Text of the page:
The day started slow and amongst the backdrop of the festival one almost forgot that it was the 4th of July, Independence Day, a time to reflect on the freedoms that we have been blessed with; the freedom to gather, to celebrate, and to express ourselves. And that we sure did.
Keeping up with afternoon wasn’t easy but pushing on through wasn’t a difficult task with Underground Orchestra, Railroad Earth, Zappa plays Zappa and Les Claypool all rocking out the three main stages.
The Black Crowes‘ Chris Robinson’s warm and gritty vocals shined through during his band’s performance. It was soulful music with a message with lyrics like, “make love, make love…,” and “Hallelujah Revolution.”
As varied as the music were the people decked out in their best red, white, and blue Independence Day costumes. And of course let’s not forget the consistent sound of fireworks and joyous hollering all over the festival and campgrounds.
Spirits were running high as The Dead took to the stage opening with “Sugar Magnolia” and “Eyes of the World.” A golden moment as the sun set and all present were drawn like fireflies to this one space freewheeling, spinning, and getting down to The Dead like the colors dancing in the sky. The first set was rounded out with a loose, “Loose Lucy,” a classic “Friend of the Devil,” and an appropriately peaceful “Into the Mystic.”
As the moon began to rise we were treated too a feverish “Saturday Night” and “Shakedown Street.” Their sound has been fine tuned, slightly modernized, and this show seemed to please everyone including all of the artists on stage. Set against a mesmerizing fireworks display The Dead’s show was a profoundly perfect 4th of July evening.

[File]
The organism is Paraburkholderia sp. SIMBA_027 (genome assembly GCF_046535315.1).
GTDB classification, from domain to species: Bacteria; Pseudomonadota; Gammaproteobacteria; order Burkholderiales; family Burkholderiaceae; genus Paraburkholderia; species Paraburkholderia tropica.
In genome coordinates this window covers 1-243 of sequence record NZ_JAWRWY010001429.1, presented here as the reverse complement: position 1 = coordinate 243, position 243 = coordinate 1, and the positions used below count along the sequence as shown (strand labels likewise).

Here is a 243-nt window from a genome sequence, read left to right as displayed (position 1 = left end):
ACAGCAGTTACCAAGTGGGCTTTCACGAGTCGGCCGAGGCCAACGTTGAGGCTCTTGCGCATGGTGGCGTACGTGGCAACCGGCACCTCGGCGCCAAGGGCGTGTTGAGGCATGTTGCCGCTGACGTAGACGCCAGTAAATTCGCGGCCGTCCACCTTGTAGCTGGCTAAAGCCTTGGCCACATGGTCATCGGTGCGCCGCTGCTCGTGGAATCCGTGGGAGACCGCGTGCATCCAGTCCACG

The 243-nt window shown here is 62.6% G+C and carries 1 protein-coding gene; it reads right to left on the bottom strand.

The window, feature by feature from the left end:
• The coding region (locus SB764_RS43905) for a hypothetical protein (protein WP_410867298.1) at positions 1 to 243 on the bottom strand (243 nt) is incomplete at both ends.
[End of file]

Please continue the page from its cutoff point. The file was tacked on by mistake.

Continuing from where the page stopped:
Saturday night ended with a nutty jam session by Umphrey’s McGee, a group who effortlessly transitions through high and low crazy rifts; and a crisp and highly dig-gable live PA set by STS9.
By Sunday the weekend was winding down, but there were still a few more musical gems to experience, people to meet, and good times to be had. What better way to start a hot Sunday afternoon than with Toots and the Maytals. Picking up the pace like a church deep in the Mississippi, their funky stylings and interactive stage presence was infectious especially during the crowd favorite “Country Road” which had many dancing like James Brown.
Yonder Mountain String Band’s psychedelic bluegrass, Grace Potter and the Nocturnals’ powerful Rock n’ Roll, and Matisyahu’s conscious hip hop kept the afternoon moving. Spirits ran high just as the giant bubble makers in the middle of Sherwood Forest kept everyone giggling.
Although it was the last day, that celebratory spirit of Rothbury didn’t seem to want to die. But, it began to calm down when Willie Nelson and Family stepped onto The Odeum stage playing a sweet syrupy version of “Georgia” and a slowed down jazzy rendition of “Will the Circle Be Unbroken.” These old gospel mash ups really hit a touching moment when everyone in the crowd sang aloud to “I’ll Fly Away.” Simply quaint but full of goodness.
If you were able to stick it out, Sunday night came to a close with some slow roasted tunes from Gov’t Mule, Bob Dylan and His Band, and the low register and poignant vocals of Ani Di Franco. A throw down occurred in the Tripolee tent with Alex B (of Pnuma) and Big Gigantic, who both created one last memorable electric dance party.
Four days! Oh what a time it was, from the crazy art work hanging in the trees, to the music collaborations, green education, new friends, to the magnificent environment, and the countless new and spontaneuos experiences. If there was a summer camp resort for adults, ROTHBURY would be it.
Railroad Earth bassist Johnny Grubb said it best: “It’s obviously the best thing going on in the entire face of the planet right now. I don’t know how it could get any better.”
Click the thumbnail for more photos from Rothbury